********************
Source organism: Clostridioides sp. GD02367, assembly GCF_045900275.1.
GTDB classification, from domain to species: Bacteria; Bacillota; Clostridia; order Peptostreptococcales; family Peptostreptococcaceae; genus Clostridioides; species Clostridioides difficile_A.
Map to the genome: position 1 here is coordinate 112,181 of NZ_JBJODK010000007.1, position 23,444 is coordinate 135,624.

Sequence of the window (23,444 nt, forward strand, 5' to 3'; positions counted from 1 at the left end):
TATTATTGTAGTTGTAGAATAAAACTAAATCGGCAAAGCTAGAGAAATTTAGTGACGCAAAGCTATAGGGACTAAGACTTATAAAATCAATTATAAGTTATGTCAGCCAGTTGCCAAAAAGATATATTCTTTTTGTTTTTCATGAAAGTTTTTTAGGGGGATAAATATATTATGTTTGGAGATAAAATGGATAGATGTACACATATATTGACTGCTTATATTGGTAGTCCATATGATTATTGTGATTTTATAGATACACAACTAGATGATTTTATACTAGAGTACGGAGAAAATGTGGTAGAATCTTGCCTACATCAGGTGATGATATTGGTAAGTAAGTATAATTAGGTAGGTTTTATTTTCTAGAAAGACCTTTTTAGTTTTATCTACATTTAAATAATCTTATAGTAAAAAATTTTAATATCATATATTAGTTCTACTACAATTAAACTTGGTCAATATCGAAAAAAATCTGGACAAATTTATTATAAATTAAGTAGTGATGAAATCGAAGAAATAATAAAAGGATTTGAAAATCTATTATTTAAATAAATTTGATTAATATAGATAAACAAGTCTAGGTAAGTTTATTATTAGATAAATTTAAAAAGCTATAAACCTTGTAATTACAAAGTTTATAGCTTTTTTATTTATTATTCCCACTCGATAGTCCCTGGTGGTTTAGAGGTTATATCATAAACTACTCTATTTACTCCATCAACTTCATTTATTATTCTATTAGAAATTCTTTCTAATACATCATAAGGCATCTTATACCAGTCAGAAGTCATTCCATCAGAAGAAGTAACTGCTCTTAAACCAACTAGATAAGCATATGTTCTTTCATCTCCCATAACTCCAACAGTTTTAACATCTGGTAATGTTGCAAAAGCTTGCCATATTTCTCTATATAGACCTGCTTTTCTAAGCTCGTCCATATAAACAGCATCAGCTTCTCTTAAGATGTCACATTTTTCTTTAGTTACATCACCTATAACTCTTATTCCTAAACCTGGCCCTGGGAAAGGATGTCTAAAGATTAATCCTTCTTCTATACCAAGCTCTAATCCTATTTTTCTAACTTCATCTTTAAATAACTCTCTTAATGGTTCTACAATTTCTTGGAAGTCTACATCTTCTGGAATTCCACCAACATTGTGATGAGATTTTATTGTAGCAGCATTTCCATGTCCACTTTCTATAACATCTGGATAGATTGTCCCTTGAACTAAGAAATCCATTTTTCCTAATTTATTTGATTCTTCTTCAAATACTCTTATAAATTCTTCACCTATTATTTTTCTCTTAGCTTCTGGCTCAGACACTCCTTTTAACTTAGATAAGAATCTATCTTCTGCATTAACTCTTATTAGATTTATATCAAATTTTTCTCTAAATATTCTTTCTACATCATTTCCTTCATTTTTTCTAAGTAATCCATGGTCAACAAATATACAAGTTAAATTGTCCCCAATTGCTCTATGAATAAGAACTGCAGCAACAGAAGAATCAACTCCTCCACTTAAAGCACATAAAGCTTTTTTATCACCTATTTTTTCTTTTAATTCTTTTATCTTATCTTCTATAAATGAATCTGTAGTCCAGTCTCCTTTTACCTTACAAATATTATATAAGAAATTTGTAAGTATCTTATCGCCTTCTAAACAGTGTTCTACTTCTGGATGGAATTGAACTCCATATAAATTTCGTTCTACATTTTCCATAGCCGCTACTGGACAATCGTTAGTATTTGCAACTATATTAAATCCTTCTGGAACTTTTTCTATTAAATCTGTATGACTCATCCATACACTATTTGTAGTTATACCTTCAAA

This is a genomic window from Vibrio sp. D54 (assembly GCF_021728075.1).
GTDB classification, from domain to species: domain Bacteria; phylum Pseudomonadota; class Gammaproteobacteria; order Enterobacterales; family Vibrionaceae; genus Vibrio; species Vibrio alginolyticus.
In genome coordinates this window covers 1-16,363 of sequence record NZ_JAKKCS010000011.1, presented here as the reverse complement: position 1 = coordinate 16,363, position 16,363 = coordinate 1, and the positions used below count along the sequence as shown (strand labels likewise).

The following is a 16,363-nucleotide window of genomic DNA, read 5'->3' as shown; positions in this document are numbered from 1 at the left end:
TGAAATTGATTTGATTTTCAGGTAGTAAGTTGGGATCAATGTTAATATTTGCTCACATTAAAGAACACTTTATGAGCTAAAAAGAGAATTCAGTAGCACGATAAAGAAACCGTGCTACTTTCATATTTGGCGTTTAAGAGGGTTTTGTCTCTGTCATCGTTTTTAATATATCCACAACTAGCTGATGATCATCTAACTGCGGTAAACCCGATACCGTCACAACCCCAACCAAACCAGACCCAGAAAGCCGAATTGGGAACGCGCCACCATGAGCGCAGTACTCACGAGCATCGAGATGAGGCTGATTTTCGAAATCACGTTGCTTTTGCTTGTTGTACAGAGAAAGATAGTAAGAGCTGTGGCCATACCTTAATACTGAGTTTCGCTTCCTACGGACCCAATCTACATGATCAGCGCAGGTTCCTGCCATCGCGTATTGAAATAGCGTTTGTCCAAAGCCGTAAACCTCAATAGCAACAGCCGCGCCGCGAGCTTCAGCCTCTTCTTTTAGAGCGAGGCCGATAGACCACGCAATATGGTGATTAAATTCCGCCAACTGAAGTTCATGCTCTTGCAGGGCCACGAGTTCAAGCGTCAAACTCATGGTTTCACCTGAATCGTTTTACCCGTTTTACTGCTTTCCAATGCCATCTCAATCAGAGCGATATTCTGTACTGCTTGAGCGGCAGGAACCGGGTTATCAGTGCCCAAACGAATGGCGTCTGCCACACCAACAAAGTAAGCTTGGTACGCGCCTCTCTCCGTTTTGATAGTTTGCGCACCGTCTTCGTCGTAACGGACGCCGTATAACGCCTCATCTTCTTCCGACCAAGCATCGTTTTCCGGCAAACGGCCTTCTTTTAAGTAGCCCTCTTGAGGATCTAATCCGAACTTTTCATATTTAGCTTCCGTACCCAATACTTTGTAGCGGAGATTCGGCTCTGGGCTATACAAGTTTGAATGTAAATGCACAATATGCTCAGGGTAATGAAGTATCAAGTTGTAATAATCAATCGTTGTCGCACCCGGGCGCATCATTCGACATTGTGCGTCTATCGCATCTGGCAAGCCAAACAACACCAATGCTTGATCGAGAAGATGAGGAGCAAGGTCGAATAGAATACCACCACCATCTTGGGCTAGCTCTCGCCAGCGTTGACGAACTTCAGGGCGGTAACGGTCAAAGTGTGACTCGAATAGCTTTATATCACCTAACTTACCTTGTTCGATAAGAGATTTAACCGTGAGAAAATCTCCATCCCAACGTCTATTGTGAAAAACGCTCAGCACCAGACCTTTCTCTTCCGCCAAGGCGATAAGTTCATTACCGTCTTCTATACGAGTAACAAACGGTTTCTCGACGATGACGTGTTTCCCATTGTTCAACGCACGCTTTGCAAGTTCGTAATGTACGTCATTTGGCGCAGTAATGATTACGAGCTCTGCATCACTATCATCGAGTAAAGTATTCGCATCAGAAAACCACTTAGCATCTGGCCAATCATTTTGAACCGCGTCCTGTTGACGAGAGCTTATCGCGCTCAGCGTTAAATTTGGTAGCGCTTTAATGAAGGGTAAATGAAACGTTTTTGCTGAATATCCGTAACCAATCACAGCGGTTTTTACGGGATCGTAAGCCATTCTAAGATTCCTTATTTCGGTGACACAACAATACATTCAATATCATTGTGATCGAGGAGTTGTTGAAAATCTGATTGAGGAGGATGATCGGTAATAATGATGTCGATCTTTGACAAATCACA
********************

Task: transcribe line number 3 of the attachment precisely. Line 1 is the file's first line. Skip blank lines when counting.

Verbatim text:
Map to the genome: position 1 here is coordinate 112,181 of NZ_JBJODK010000007.1, position 23,444 is coordinate 135,624.